Podcast „99% Invisible“: „Corpse, Corps, Horse and Worse“

Logo Podcast 99% Invisible „In 1920, a Dutch writer named Ger­ard Nolst Tren­ité pub­lished a poem in Eng­lish titled The Chaos, designed to draw atten­tion to Eng­lish spelling and pro­nun­ci­a­tion — and all the con­fu­sion its absur­di­ties have let loose upon the world. It begins “Dear­est crea­ture in cre­ation; Study­ing Eng­lish pro­nun­ci­a­tion; I will teach you in my verse; Sounds like corpse, corps, horse and worse” and ends: “Hic­cough has the sound of ‘cup’…. My advice is—give it up!”
The absur­di­ty of this poem works because, frankly, when it comes to Eng­lish spelling and pro­nun­ci­a­tion, there is plen­ty of rhyme and very lit­tle rea­son. But what is the rea­son for that? Why among all Euro­pean lan­guages is Eng­lish so unique­ly chaot­ic today?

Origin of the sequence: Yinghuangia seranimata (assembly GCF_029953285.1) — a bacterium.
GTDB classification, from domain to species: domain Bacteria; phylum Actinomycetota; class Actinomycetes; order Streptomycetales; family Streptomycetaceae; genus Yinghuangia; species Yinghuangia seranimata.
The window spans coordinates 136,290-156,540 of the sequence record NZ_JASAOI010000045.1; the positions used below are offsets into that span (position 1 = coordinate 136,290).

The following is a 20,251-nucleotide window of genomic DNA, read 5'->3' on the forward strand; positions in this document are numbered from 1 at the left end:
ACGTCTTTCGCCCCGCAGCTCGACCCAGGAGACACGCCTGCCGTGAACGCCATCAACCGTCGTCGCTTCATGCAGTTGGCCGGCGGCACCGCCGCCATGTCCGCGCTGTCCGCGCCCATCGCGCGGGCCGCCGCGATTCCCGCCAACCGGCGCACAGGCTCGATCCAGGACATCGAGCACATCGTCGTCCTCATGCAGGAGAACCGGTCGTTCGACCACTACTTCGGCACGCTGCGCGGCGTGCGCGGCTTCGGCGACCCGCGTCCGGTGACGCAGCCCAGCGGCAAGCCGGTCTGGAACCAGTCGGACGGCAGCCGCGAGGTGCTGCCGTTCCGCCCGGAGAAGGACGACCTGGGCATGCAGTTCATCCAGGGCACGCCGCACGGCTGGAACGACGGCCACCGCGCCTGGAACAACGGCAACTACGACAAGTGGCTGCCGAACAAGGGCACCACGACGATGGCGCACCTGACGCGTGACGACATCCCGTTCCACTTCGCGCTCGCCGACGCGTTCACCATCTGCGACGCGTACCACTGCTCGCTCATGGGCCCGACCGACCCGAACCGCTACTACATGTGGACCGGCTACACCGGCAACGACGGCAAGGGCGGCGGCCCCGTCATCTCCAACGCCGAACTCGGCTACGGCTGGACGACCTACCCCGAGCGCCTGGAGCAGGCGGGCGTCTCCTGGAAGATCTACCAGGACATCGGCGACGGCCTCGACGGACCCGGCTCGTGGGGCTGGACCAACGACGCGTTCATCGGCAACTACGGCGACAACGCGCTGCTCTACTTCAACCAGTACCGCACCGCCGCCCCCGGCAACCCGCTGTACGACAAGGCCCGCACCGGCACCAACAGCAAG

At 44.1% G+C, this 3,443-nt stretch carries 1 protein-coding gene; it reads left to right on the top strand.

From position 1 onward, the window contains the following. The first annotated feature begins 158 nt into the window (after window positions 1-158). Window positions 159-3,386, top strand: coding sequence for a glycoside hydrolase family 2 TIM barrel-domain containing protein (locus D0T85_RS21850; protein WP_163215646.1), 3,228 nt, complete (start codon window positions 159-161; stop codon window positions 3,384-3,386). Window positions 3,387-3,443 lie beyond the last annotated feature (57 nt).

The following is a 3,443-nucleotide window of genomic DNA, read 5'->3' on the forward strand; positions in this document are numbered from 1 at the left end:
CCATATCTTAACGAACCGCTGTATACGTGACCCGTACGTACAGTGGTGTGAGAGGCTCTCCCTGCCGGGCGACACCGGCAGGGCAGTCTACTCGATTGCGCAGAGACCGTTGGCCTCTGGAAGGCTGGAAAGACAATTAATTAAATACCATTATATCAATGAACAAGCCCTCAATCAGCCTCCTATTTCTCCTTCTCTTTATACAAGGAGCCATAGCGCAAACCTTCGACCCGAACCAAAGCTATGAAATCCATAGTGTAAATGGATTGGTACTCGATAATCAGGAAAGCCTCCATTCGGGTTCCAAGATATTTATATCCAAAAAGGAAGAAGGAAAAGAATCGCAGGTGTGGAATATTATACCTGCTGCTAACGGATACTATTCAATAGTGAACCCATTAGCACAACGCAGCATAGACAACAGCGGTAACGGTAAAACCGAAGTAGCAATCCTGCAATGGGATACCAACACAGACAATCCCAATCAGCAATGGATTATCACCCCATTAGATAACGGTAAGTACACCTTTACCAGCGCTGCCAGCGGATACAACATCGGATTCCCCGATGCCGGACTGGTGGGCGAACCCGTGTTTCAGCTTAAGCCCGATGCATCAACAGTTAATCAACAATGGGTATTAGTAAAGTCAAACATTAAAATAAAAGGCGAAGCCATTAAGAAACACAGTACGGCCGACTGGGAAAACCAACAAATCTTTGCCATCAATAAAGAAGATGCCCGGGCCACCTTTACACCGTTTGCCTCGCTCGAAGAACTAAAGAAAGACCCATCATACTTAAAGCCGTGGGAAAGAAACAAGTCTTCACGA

To help us answer that ques­tion, we spoke with lin­guist and long­time friend of the show, Ari­ka Okrent, author of the new book High­ly Irreg­u­lar: Why Tough, Through, and Dough Don’t Rhyme and Oth­er Odd­i­ties of the Eng­lish Lan­guage. In it, Ari­ka explores the ori­gins of those pho­net­ic para­dox­es, and it turns out some of the rea­sons for con­fu­sion are as coun­ter­in­tu­itive as the words them­selves.“

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